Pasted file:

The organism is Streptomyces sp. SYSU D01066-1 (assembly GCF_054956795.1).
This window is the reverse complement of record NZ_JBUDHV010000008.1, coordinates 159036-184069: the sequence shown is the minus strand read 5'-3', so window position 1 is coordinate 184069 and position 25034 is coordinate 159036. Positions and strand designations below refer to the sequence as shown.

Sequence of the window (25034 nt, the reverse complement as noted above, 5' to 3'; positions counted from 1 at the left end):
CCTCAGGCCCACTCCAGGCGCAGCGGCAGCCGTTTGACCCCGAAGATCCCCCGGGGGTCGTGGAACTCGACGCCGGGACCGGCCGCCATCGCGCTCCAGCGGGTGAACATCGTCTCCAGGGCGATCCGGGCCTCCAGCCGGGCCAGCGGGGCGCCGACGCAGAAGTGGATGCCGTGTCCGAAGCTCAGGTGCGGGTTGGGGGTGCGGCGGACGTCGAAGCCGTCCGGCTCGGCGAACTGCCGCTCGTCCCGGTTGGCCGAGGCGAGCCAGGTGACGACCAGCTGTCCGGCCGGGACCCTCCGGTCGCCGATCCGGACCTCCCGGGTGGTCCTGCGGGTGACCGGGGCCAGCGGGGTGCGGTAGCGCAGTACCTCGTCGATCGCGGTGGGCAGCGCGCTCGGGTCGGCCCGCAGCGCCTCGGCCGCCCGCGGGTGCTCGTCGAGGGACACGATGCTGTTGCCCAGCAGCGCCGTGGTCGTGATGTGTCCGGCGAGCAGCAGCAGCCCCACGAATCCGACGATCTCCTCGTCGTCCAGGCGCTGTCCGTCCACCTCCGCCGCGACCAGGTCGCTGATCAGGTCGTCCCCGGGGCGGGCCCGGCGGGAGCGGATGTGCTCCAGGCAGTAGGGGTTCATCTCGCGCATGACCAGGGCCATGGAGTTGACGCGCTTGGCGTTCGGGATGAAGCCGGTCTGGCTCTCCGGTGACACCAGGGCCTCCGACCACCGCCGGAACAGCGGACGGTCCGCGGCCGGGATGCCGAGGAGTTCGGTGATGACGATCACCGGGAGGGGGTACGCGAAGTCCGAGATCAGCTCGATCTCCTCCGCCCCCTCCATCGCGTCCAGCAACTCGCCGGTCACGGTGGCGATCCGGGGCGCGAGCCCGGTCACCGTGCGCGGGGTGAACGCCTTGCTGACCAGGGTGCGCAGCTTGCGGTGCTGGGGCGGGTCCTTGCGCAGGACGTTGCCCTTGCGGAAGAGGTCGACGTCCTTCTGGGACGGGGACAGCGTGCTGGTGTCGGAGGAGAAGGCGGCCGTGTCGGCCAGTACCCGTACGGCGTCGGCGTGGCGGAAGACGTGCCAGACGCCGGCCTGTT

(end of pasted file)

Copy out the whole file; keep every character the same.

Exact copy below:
The organism is Streptomyces sp. SYSU D01066-1 (assembly GCF_054956795.1).
This window is the reverse complement of record NZ_JBUDHV010000008.1, coordinates 159036-184069: the sequence shown is the minus strand read 5'-3', so window position 1 is coordinate 184069 and position 25034 is coordinate 159036. Positions and strand designations below refer to the sequence as shown.

Sequence of the window (25034 nt, the reverse complement as noted above, 5' to 3'; positions counted from 1 at the left end):
CCTCAGGCCCACTCCAGGCGCAGCGGCAGCCGTTTGACCCCGAAGATCCCCCGGGGGTCGTGGAACTCGACGCCGGGACCGGCCGCCATCGCGCTCCAGCGGGTGAACATCGTCTCCAGGGCGATCCGGGCCTCCAGCCGGGCCAGCGGGGCGCCGACGCAGAAGTGGATGCCGTGTCCGAAGCTCAGGTGCGGGTTGGGGGTGCGGCGGACGTCGAAGCCGTCCGGCTCGGCGAACTGCCGCTCGTCCCGGTTGGCCGAGGCGAGCCAGGTGACGACCAGCTGTCCGGCCGGGACCCTCCGGTCGCCGATCCGGACCTCCCGGGTGGTCCTGCGGGTGACCGGGGCCAGCGGGGTGCGGTAGCGCAGTACCTCGTCGATCGCGGTGGGCAGCGCGCTCGGGTCGGCCCGCAGCGCCTCGGCCGCCCGCGGGTGCTCGTCGAGGGACACGATGCTGTTGCCCAGCAGCGCCGTGGTCGTGATGTGTCCGGCGAGCAGCAGCAGCCCCACGAATCCGACGATCTCCTCGTCGTCCAGGCGCTGTCCGTCCACCTCCGCCGCGACCAGGTCGCTGATCAGGTCGTCCCCGGGGCGGGCCCGGCGGGAGCGGATGTGCTCCAGGCAGTAGGGGTTCATCTCGCGCATGACCAGGGCCATGGAGTTGACGCGCTTGGCGTTCGGGATGAAGCCGGTCTGGCTCTCCGGTGACACCAGGGCCTCCGACCACCGCCGGAACAGCGGACGGTCCGCGGCCGGGATGCCGAGGAGTTCGGTGATGACGATCACCGGGAGGGGGTACGCGAAGTCCGAGATCAGCTCGATCTCCTCCGCCCCCTCCATCGCGTCCAGCAACTCGCCGGTCACGGTGGCGATCCGGGGCGCGAGCCCGGTCACCGTGCGCGGGGTGAACGCCTTGCTGACCAGGGTGCGCAGCTTGCGGTGCTGGGGCGGGTCCTTGCGCAGGACGTTGCCCTTGCGGAAGAGGTCGACGTCCTTCTGGGACGGGGACAGCGTGCTGGTGTCGGAGGAGAAGGCGGCCGTGTCGGCCAGTACCCGTACGGCGTCGGCGTGGCGGAAGACGTGCCAGACGCCGGCCTGTT